In his continuing pattern of moving against the tide of collectivist currents in society, Thomas Sowell reminds us of these "unpleasant" facts in his latest book, Race and Culture: A World View.

In some ways, Race and Culture might be viewed as the culmination of the work to which Dr. Sowell has devoted himself for more than two decades, because it brings together many of the strands of thought that can be seen to run through his earlier books- Race and Economics; Ethnic America; The Economics and Politics of Race; Markets and Minorities; Civil Rights: Rhetoric or Reality? ; and Preferential Policies: An International Perspective.

The heart of Thomas Sowell's message is that men are not born equal; that not all cultures are equal contributors to world civilization; that the world is a complex and diverse cultural place, the causes and consequences of which we still have little understanding; that markets tend to harmonize the interests of, or at least minimize the friction between, various peoples and cultures, while politics creates conflict and privileges for some at the expense of others.

Dr. Sowell once again takes to task those who assert that since all people are alike, any distribution of people among occupations in a society that does not match the racial and gender demographics of that society demonstrates that racial or gender discrimination must be present. In other words, if women make up about fifty percent of the population and if an ethnic minority group makes up about twelve percent of that same population, then racial and gender discrimination is "shown" to be at work unless women and members of that ethnic minority group are more or less represented in each and every occupation by the same percentages.

Dr. Sowell draws from the history of the world to counter this claim by explaining that different groups in different cultures have not randomly distributed themselves in economic activities. Rather, they are often "clustered" around various occupations and professions that are frequently passed from generation to generation. Even when members of a particular ethnic or cultural group have migrated away from their original homeland, similar cultural traits and occupational patterns can be observed in their children, grandchildren, and even great-grandchildren. This is not to say, Sowell insists, that immigrants do not adapt to their new land or absorb attitudes and beliefs from their new country. They do. But at the same time, the cultural residues of the "old country" can leave their mark on future generations. And this influences attitudes towards work, education, values, and interpersonal behavior among different groups in a society.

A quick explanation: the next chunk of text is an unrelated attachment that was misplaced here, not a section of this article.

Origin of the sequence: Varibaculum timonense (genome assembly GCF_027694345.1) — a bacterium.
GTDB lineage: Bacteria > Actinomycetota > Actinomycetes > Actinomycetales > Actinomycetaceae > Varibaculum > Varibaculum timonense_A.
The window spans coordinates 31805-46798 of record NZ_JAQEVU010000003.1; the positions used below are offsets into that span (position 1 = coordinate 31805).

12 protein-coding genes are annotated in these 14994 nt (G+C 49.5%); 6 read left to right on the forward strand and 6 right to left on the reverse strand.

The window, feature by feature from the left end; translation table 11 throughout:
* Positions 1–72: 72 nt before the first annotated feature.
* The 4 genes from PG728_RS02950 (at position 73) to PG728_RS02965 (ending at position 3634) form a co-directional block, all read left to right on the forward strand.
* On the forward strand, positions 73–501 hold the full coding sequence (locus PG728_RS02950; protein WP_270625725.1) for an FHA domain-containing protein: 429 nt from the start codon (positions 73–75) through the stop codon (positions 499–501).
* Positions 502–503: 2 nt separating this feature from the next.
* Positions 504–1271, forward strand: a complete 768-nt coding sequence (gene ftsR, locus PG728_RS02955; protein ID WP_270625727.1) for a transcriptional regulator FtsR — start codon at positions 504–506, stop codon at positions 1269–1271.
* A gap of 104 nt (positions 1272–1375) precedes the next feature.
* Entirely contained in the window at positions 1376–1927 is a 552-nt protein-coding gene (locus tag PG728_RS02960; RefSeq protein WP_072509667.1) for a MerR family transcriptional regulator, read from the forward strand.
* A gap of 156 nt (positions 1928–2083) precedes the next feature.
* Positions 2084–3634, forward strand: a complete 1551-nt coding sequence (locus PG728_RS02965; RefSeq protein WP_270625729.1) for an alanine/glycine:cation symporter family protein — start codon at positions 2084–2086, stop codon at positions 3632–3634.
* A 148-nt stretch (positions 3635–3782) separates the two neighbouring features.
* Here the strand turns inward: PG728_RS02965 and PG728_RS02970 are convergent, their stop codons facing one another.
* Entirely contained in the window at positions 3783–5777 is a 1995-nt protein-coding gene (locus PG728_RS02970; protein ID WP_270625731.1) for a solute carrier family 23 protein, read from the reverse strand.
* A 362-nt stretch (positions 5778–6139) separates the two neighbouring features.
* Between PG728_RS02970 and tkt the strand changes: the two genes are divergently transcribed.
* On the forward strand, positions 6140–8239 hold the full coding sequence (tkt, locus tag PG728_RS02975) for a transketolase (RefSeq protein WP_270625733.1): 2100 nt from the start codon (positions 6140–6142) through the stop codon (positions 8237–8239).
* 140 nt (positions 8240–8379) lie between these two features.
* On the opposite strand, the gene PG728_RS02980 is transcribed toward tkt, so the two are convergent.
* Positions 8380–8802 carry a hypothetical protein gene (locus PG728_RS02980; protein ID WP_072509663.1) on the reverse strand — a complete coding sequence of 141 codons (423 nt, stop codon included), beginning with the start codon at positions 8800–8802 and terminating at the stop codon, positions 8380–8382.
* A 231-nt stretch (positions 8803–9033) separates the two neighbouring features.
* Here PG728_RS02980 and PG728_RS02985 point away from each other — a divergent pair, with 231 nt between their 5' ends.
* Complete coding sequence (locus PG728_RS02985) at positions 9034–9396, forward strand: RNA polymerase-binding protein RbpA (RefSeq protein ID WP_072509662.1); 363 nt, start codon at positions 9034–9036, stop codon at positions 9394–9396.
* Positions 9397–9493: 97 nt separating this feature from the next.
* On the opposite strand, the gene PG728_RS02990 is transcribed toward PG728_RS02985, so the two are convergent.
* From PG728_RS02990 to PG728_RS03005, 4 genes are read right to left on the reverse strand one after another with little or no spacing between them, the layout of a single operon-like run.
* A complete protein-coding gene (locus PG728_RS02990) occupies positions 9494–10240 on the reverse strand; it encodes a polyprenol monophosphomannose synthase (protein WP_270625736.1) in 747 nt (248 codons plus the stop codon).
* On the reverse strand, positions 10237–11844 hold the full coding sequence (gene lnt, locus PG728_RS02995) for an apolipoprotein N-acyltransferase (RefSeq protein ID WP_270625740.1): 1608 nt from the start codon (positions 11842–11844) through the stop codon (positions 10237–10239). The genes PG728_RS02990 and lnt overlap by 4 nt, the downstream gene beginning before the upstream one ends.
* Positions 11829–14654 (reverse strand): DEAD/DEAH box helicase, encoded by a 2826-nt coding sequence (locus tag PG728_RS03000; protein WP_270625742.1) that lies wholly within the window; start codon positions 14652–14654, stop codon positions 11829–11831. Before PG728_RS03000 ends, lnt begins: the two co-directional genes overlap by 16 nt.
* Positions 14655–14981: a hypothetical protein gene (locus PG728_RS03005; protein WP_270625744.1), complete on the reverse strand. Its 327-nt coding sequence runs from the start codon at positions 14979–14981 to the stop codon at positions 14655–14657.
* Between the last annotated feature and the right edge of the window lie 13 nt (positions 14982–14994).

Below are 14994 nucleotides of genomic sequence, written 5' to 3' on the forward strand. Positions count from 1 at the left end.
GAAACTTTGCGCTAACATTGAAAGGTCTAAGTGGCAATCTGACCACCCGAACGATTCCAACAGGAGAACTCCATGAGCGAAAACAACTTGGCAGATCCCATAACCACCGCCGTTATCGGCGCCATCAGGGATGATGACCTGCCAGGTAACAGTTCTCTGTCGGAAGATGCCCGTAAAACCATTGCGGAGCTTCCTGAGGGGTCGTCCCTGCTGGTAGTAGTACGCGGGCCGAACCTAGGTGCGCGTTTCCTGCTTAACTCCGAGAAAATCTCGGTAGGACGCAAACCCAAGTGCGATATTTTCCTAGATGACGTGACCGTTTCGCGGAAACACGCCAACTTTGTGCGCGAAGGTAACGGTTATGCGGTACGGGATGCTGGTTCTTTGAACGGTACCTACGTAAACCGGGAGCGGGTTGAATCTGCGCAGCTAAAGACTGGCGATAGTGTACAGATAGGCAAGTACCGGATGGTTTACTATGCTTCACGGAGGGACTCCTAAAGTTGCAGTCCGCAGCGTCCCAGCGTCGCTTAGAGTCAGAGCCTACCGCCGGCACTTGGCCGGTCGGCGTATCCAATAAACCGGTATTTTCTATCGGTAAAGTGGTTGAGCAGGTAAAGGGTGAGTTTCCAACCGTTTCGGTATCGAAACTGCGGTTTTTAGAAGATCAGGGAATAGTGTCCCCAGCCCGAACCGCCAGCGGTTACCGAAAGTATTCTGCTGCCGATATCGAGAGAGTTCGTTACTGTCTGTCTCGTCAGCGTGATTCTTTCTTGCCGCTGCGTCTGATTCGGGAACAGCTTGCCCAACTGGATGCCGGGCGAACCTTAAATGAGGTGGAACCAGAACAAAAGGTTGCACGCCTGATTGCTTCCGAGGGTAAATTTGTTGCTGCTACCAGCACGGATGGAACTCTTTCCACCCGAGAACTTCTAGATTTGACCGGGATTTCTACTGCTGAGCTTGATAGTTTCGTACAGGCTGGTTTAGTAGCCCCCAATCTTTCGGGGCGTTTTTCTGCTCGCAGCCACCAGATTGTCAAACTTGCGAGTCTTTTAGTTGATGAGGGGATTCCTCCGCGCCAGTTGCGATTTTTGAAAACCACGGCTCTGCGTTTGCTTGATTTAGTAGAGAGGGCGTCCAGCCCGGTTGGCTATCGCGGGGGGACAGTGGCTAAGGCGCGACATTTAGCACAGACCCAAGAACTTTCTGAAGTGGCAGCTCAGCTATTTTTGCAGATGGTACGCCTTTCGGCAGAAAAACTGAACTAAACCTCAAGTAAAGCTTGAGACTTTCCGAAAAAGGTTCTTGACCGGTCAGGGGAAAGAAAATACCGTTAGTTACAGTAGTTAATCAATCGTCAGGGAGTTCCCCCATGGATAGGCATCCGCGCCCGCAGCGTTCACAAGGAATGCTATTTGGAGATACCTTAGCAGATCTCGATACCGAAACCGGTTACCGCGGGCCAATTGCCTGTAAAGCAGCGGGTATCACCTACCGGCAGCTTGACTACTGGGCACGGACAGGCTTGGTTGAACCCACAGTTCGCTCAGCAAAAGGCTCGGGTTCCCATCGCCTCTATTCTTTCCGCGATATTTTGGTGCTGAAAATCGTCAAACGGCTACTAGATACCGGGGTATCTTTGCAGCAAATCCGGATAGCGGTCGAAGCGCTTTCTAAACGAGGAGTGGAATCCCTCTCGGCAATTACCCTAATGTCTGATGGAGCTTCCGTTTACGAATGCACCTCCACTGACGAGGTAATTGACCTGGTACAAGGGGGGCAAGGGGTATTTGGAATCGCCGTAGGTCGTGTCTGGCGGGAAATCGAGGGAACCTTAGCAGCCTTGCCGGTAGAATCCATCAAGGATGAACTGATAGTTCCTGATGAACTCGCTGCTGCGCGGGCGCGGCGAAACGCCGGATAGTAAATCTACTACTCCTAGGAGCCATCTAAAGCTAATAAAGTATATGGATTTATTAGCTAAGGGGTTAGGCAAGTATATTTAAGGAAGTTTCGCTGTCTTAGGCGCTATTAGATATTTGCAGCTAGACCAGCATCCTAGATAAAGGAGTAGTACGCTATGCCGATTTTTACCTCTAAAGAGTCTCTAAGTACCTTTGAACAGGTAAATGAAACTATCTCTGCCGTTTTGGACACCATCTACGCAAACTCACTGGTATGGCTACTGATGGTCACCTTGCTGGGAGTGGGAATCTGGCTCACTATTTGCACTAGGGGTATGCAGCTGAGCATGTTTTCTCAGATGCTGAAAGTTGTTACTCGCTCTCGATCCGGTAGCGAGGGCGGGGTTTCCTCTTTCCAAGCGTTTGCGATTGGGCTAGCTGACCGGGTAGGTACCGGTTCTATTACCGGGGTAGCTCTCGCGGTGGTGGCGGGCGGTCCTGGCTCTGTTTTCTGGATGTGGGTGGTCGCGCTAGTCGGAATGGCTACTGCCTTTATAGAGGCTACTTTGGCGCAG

The problem with the social engineer, in Dr. Sowell's view, is precisely the fact that he wishes to treat people as blank slates upon which the social planner can imprint any desired behavioral qualities he thinks are best. And if people do not conform to his preferred patterns and forms of cultural and social behavior, this means, in the planner's eyes, that evil forces must be at work.

Another element in Sowell's analysis is the fact that we just do not know any social laws or rules of cultural development to explain how or why these diverse patterns of behavior and values emerge the way they do. They are the consequences of the interconnected forces of a society's history: the geography of where a people live; the result of being either conquerors or the conquered at various times in the past; the types of interactions with other groups and peoples over the centuries; effects of emigration and immigration, as well as numerous other influences. Each will have had its effect in leaving an imprint upon the culture and society in question, with each people and cultural group developing in its own unique way because of the type and intensity of impact that each of these influences will have left in its wake. There is simply no rule or law to explain it. It just happens, and that's what makes a people, a culture, and a race.